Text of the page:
Anyone who has adopted a shelter dog knows that a bath is an immediate necessity and a good symbol of a fresh start.  I learned quickly Tess does not do baths.


She rarely ever needs a bath, though -- she has very low odor and doesn't play hard enough to get dirty.  Sure, we've tried to give her baths.  She has a patented move -- "the alligator death roll" -- where she twirls her body making it impossible to hold on to her.  It's amazing what 40 pounds of solid muscle can do.  We've found that she is barely more manageable getting a bath in the yard.


Edison doesn't necessarily love baths, but he definitely needs them!  We find that after a few weeks, he gets a very noticeable musk (dang boys!).  With the promise of a treat, he'll jump in the tub (we love using the professional tubs at Mud Puppies) and stand still while we brush, wash, rinse, and even dry (with the blow-drier!).  We make sure to keep bath time as fun (and quick) as possible and give lots of treat to the good boy.

The stress that baths place on Tess (and us!) is really not worth the hassle.  So we've invested in wipes (we like Sensitive Skin Wet Ones) that help keep the need for a bath to a minimum.  And in the rare cases she does need a bath, we found waterless shampoo (yes, it's Paul Mitchell -- don't judge).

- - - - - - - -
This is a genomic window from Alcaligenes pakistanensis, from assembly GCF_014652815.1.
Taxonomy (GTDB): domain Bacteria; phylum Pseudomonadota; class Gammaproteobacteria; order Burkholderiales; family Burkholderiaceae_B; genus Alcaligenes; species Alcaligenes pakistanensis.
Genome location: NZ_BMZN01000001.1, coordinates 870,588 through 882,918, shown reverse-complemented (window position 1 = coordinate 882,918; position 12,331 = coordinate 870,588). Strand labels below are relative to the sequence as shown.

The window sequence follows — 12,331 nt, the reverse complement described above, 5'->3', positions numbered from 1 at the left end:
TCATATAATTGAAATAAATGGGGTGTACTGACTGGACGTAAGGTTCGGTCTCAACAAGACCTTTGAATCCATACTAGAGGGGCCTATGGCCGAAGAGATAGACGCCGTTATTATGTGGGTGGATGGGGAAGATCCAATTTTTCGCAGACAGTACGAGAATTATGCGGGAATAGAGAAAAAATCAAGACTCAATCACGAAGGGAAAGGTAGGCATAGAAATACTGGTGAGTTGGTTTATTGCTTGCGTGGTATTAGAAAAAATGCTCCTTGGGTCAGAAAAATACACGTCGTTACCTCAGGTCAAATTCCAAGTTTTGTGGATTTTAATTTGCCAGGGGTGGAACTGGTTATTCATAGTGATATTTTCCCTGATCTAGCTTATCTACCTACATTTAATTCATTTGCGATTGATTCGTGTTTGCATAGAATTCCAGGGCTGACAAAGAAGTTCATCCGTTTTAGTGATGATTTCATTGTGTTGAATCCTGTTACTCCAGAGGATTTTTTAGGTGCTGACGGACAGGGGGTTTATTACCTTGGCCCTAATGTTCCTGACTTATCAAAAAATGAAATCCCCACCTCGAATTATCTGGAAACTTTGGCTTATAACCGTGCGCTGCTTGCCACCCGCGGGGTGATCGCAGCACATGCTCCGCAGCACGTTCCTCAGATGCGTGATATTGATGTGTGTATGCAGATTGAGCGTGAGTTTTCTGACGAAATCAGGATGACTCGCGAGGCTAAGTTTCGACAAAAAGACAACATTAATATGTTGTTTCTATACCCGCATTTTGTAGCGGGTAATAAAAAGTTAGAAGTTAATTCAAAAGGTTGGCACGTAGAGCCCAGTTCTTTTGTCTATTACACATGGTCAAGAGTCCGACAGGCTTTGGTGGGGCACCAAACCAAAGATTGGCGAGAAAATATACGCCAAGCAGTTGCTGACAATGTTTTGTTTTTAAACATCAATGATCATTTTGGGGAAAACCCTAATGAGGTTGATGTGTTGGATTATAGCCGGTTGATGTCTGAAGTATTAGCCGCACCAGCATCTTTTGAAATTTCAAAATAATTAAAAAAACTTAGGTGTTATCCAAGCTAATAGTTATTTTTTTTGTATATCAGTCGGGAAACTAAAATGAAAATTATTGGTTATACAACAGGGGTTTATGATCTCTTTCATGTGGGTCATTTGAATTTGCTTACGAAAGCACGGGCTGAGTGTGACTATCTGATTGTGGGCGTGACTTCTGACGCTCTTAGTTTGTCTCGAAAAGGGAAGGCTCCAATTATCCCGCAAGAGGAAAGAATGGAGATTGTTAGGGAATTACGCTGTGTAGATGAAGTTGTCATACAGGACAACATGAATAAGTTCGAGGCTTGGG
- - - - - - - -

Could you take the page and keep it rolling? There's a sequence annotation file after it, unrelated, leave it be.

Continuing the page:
Do your pooches do baths?  If not, how do you keep them clean?

Wednesday, August 21, 2013

Guilt Trip

Since Tess isn't great at being left alone, it makes it very hard to travel...with or without her.


Any trips that we take with her require near constant supervision by either myself or Sam (or else we're looking at a new crate, poop cleanup, or worse - damage to crown molding, doors, etc).


Trips that we take without her require require three walks a day by a local dog walker (one we like is Sophie's Sit and Stroll).


Ed, on the other paw hand, is pretty easy going.  Give him some sun, some playtime, and a comfy blanket when it's crate time and you won't hear a peep - until someone walks past that he thinks he can get a good scare out of ("I'm not doing anything"...wait for it.......... "WOOF"!!)